Family Law

Is Our Marriage Valid in Every State?

By Amy Castillo, J.D., University of Minnesota School of Law
Worried about whether your marriage will stand up in any of America's state courts? In many cases, you may be protected by the Full Faith and Credit clause of the United States Constitution.

People sometimes worry whether their marriage is valid either because they’re common law married or they got married in another country. They may also worry that their marriage simply won’t be recognized in other states. Continue reading to learn more about whether other jurisdictions will recognize your marital status.

Full Faith and Credit: What Does It Mean?

Article IV, Section 1 of the United States Constitution provides:

The Full Faith and Credit Clause is a living, breathing part of the U.S. Constitution that has had an enormous impact on American society. For example, the Supreme Court didn’t strike down anti-miscegenation laws (laws banning interracial marriage) until 1967, but before that, a number of Southern states that continued to ban interracial marriage attempted unsuccessfully to use the Full Faith and Credit Clause to force other states to prohibit interracial marriage.

More recently, opponents of same-sex marriage argued unsuccessfully that states which opposed same-sex marriage would be forced by the Full Faith and Credit Card to accept other states’ decisions to issue marriage licenses to same-sex couples. This whole argument was obviated by the Supreme Court’s 2015 decision in Obergefell v. Hodges, which stated that marriage is a fundamental right and that same-sex couples have every right to partake of it.

What Does the Full Faith and Credit Clause say About Marriage Today?

The Full Faith and Credit clause essentially says that each state must show comity to (meaning, acceptance of and deference to) the official acts of any other state or territory—and that includes accepting marriages completed in other states. In other words, if a couple marries in Minnesota and later moves to South Carolina, the South Carolina court must recognize the Minnesota marriage. This typically comes to the fore when someone has to file for divorce in a state other than the location where they married. For example, if the Minnesota couple moved to South Carolina and a few years later, decided to divorce, the South Carolina family courts must accept the divorce filings and preside over the divorce even though the couple married in Minnesota.

There are a few obscure exclusions to this rule that don’t affect many people. For example, federal case law has established that the Full Faith and Credit Clause can’t be used to force states to recognize marriages from states that allow marriage between close relatives. So if two cousins married in a state that allowed it, the Full Faith and Credit clause couldn’t be invoked to require another court to recognize the marriage and preside over their divorce.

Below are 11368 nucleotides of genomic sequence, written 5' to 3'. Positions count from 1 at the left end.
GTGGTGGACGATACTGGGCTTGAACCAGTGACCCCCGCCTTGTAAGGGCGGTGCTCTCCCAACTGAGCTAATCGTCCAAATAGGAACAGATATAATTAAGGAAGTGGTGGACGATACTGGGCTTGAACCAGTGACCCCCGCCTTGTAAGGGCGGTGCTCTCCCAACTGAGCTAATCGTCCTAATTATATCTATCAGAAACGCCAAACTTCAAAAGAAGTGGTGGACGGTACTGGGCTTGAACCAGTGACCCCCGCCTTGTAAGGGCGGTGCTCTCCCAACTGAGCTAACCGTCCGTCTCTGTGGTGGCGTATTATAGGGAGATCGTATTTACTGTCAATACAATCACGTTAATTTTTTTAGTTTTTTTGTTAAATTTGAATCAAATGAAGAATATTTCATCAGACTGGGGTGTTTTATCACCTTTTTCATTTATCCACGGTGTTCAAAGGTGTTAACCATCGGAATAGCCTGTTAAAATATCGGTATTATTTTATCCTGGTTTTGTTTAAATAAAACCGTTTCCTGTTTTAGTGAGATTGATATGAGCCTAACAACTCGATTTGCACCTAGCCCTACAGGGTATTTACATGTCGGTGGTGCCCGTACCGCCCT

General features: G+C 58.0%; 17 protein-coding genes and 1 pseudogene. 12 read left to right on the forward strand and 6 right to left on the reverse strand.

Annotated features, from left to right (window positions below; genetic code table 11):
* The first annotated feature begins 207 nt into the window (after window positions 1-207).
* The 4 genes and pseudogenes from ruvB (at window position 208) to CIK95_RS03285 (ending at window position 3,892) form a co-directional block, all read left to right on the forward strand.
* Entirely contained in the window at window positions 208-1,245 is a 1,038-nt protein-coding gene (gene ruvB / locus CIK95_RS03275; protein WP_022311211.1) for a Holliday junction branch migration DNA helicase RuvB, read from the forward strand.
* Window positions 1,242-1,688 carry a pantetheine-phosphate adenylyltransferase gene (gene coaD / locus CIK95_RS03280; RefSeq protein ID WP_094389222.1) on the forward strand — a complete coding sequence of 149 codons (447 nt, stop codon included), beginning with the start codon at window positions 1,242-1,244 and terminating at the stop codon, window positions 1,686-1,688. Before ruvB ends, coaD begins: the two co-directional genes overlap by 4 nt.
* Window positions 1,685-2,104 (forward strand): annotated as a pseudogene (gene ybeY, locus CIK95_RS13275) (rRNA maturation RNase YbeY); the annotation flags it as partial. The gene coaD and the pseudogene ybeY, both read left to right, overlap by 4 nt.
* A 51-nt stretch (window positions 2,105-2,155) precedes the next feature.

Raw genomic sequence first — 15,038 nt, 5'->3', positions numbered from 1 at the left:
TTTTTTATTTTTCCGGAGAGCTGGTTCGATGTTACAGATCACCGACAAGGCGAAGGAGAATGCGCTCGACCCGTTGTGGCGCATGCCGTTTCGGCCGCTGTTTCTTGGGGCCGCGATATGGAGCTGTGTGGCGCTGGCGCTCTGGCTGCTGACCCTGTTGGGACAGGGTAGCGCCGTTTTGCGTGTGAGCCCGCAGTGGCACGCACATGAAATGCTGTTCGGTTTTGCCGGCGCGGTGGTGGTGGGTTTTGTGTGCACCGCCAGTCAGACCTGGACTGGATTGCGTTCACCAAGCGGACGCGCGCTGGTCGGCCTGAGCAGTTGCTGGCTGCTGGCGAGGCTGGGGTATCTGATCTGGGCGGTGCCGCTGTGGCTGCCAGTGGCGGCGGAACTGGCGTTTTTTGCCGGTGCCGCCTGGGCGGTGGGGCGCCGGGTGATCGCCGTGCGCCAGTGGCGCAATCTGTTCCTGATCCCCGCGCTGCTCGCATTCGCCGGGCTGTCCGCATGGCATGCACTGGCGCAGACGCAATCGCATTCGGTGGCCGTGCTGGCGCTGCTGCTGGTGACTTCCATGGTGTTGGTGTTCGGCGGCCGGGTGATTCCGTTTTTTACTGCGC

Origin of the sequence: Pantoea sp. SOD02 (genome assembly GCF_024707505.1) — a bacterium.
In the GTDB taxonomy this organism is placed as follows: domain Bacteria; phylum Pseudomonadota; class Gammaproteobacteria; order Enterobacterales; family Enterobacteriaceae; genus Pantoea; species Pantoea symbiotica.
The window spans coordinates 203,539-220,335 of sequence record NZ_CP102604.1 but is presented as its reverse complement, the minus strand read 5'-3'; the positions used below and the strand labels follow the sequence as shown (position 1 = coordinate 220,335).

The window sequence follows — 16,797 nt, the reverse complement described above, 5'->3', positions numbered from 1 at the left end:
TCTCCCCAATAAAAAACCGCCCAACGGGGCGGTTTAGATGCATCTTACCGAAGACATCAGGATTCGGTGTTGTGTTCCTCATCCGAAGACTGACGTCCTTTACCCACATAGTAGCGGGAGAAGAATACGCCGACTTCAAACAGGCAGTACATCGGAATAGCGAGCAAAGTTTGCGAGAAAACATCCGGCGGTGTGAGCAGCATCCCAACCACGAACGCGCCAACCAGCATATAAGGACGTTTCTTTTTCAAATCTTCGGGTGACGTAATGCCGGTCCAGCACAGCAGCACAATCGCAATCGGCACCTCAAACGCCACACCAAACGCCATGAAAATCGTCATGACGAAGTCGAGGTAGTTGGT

What Does This Mean for Your Marriage?

If you’re common-law married (meaning that you and your spouse believe you were married and behave as if you are even though you never formally married), you can only form new common-law marriages in one of the small minority of states that allow it. However, once you’ve met the prerequisites for a common law marriage, you don’t have to feel like you’re trapped in the state where you married. The Full Faith and Credit Clause allows you to move to any other state, including states that don’t allow citizens to form common law marriages, and expect to have your union recognized.

Your new state has to respect your common law marriage, even though common law marriages aren’t legal there. For example, if two spouses form a common law marriage in Montana—which allows common law marriage—and they later move to New York—which does not—New You must recognize the marriage and allow the couple to, for example, get a divorce. This is because Full Faith and Credit requires New York to respect Montana’s official decision to allow common law marriage.

The answer isn’t as clear for people who marry abroad. Per the U.S. Department of State, “Recognition of the validity of marriages performed abroad depends on the laws of the place in which the marriage is to be performed.” Thus, it’s impossible to make a one-size-fits-all, black and white determination about when marriages performed abroad will be respected in the United States. However, if your marriage abroad was conducted consistent with the marriage laws of the place you married, and you fully complied with all requirements asked of you, the odds are relatively good that your marriage will be recognized in American states.

Finally, if you married in one American state and want to move to another, you should not have any problems provided that your marriage was accomplished in full and exact conformity with the laws of that state. For example, if you married in Minnesota and satisfied all requirements to get a license and maintain residency, and you were later married by an officiant who had legal authority to perform a wedding, then your marriage is 100% legal and should be respected by all other states.

If you have questions, you should contact an experienced family law attorney for advice.

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